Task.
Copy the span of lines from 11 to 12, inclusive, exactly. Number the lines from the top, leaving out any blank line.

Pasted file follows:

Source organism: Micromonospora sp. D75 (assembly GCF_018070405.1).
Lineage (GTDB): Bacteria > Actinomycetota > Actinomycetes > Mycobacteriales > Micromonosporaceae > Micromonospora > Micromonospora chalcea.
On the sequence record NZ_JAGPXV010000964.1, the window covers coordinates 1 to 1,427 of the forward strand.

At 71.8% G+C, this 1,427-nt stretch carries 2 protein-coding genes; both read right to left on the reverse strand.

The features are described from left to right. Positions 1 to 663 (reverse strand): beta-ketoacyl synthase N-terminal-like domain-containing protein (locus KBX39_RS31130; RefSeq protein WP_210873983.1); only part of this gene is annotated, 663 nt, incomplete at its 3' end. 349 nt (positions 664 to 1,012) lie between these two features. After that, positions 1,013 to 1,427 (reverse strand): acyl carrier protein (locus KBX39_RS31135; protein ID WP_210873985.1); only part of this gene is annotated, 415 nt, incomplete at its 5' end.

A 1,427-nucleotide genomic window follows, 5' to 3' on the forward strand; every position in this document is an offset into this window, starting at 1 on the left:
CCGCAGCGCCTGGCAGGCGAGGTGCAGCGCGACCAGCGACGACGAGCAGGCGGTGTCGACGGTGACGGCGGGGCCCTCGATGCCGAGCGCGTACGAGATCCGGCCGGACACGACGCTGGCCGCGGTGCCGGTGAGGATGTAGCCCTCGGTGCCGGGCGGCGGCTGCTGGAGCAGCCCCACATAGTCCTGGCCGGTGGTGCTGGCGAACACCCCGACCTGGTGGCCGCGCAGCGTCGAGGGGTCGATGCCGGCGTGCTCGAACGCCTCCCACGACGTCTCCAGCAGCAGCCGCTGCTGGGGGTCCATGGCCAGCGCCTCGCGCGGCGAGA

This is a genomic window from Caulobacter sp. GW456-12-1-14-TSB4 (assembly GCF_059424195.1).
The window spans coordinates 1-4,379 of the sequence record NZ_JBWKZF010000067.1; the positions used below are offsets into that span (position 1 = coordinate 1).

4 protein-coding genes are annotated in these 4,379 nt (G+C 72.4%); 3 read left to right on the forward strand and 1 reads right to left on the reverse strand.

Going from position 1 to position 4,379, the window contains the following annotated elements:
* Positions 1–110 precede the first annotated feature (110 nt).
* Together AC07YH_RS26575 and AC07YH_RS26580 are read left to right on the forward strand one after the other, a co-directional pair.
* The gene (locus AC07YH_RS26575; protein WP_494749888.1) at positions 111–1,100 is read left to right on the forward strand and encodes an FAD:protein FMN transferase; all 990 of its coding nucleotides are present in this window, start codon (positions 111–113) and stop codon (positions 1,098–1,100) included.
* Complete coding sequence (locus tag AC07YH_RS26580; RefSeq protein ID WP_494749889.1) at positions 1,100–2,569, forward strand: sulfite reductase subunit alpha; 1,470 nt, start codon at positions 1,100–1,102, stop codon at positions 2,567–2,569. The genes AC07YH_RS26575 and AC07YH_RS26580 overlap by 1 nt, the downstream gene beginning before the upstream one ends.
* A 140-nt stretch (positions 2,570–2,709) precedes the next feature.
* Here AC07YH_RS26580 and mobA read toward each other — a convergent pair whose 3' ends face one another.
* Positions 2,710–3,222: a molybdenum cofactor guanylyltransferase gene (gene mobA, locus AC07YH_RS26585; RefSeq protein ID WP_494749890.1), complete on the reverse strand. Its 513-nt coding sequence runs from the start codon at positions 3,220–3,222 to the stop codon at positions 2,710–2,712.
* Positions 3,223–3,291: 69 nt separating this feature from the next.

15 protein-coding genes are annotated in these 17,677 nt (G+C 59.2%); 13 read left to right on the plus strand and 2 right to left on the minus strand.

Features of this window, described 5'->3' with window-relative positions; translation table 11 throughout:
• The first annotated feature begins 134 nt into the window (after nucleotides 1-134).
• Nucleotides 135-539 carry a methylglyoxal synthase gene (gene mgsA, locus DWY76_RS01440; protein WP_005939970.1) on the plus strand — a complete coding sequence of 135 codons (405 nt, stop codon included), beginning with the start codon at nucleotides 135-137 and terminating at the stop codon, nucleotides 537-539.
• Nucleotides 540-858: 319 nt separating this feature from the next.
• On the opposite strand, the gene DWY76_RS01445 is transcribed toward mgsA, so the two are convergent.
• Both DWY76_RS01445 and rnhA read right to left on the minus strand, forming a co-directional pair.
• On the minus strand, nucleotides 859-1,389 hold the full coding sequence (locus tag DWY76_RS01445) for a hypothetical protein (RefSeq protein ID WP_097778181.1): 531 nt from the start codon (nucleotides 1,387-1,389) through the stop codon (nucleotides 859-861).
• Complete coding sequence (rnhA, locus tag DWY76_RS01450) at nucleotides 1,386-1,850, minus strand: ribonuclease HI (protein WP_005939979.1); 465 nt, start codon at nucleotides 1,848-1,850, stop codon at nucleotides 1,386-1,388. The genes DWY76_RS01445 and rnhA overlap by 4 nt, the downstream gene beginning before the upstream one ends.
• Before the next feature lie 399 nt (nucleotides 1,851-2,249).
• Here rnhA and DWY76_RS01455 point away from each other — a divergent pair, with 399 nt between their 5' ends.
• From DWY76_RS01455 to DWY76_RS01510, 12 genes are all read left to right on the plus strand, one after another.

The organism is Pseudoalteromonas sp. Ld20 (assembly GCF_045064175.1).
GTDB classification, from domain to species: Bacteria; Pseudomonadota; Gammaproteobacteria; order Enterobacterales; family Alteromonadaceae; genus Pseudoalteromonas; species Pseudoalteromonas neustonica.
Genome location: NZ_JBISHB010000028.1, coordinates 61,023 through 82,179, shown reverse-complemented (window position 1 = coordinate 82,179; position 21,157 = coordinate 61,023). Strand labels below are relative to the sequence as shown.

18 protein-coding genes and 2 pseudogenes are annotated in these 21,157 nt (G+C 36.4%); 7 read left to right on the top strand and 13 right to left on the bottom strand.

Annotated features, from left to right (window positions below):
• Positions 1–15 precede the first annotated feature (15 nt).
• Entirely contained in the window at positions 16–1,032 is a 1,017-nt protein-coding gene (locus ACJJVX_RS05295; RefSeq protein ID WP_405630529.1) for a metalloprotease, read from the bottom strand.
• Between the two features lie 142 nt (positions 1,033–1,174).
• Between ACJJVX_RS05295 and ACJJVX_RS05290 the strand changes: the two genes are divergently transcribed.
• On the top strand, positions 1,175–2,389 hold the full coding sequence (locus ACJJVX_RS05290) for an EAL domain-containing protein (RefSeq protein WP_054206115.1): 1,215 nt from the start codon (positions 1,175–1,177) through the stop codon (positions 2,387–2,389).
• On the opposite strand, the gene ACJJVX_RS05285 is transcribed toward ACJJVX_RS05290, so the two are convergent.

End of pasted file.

Going from position 1 to position 4,379, the window contains the following annotated elements:
* Positions 1–110 precede the first annotated feature (110 nt).